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An Émigré’s Sense of Longing and Dislocation: NoViolet Bulawayo on Being Shortlisted for the Man Booker

We Need New NamesBy Michele Magwood for The Sunday Times

NoViolet Bulawayo, a slight, quietly-spoken author, was elated when the news broke that her first novel, We Need New Names, had been shortlisted for the prestigious Man Booker Prize. “It’s starting to sink in,” she said, “Just making it to the longlist was enough. I’m really proud because it’s the first Zimbabwean novel ever to make it this far.”

The literary festival that she was attending in Cape Town, Open Book, erupted around her in celebration.

We Need New Names tells the story of 10-year-old Darling, raised in the shacklands of Bulawayo, who moves to America to live with an aunt. It has been praised for its urgent, distinctive voice and poignant exploration of home and identity. To some extent the story mirrors Bulawayo’s own experiences, although she was raised in a comfortable home. Darling’s comfortable home had been razed in the mayhem of Mugabe’s infamous murambatsvina (“drive out rubbish”) operation, her family reduced to living in a tin hut, her school closed.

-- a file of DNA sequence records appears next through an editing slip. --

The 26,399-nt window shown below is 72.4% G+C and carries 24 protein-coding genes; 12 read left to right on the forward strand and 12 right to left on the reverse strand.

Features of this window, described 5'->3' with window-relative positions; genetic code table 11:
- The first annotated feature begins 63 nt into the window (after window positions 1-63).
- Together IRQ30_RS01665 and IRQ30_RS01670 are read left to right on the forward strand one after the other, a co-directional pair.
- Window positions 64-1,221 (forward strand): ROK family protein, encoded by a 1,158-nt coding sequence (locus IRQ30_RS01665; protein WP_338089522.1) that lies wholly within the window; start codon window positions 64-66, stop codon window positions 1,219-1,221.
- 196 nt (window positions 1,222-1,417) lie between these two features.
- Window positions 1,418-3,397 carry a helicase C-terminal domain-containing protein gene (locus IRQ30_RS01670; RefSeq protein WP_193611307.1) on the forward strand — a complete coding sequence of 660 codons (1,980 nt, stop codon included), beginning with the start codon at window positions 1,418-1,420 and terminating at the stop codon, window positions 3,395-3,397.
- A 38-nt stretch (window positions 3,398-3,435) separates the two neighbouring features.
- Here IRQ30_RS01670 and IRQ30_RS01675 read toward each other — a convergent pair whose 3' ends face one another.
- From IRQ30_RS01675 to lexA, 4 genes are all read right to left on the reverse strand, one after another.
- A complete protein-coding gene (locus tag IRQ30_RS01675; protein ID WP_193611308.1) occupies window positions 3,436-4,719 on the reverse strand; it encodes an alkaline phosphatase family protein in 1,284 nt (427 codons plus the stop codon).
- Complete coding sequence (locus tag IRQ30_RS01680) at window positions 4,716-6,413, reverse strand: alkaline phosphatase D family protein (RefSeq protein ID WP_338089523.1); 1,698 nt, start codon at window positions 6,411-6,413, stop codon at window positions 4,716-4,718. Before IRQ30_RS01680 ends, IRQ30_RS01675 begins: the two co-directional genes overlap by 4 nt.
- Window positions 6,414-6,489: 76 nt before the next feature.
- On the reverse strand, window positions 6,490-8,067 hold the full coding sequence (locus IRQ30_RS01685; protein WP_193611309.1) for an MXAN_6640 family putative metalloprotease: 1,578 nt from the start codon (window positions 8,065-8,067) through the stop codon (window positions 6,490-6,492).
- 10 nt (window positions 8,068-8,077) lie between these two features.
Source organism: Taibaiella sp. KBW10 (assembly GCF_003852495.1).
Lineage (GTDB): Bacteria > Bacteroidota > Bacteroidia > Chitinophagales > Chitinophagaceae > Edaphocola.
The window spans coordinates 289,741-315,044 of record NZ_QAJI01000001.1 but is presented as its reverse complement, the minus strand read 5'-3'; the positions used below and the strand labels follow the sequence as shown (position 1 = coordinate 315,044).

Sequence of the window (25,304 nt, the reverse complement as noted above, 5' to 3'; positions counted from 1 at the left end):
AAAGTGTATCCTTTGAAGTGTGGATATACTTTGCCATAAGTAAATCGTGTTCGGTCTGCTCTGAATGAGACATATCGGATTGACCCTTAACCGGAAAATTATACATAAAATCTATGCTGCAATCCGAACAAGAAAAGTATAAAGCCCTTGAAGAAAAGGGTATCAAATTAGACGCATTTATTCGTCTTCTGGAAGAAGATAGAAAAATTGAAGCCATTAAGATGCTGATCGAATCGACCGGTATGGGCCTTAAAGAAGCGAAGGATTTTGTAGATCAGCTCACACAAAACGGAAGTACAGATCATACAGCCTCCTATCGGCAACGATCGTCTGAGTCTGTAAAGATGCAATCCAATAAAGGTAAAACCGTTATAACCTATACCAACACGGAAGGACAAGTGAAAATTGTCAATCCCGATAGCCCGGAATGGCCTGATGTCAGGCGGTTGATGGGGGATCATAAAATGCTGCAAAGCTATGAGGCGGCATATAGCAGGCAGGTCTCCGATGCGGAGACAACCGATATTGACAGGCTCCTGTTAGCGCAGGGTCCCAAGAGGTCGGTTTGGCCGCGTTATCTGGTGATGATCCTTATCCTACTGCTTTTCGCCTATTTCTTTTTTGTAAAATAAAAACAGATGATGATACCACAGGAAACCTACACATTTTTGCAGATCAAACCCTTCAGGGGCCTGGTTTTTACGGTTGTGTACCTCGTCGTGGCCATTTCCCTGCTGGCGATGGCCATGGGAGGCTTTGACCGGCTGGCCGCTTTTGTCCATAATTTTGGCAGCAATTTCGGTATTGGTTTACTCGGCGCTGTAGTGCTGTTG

NoViolet left Zimbabwe for the US ostensibly to study law. While at Kalamazoo Community College in Michigan, however, she fell in love with literature and went on to gain an MA in Creative Writing from Cornell in New York State. She is now a Stegner Fellow at Stanford University. The sense of longing and dislocation that émigrés feel is at the centre of her book. Shortly before the shortlist was announced Bulawayo had told an audience how difficult it is to relate to America as home, and that her heart was always in Zimbabwe. “There’s this split. When you leave a place that has defined you for so long you leave a part of yourself behind and it only gets reconciled when you are back at home.”

NoViolet is part of a new band of African writers exploring the theme of emigration and identity, such as Chimamanda Ngozie Adichie and Taiye Selasi.

“I consider myself to be post-post-colonial, if there is such a thing,” she says. “We were born after that very difficult time in the country and then grew up in the Eighties. We were born to cross borders and that really complicates our identities. We are more global, we relate to Zimbabwe looking backward at it from a removed space.”

The title of the book refers to the habit of immigrants giving their children American names, “to make them belong.” NoViolet says it also refers to Zimbabweans generally needing a new identity. “We need new ways of looking at ourselves, new ways of imagining our realities, our destinies. We need new leaders. We have to revamp the system and in a way revamp the self.”

It’s interesting to note that she herself has changed her name. She was born Elizabeth Tshele, but to her family and friends she was always known as Mkha. She laughs. “I only encountered the name Elizabeth when I went to school in first grade. Whoever sent us to school forgot to tell us that we had these fancy English names, so we didn’t know who the teacher was talking to.”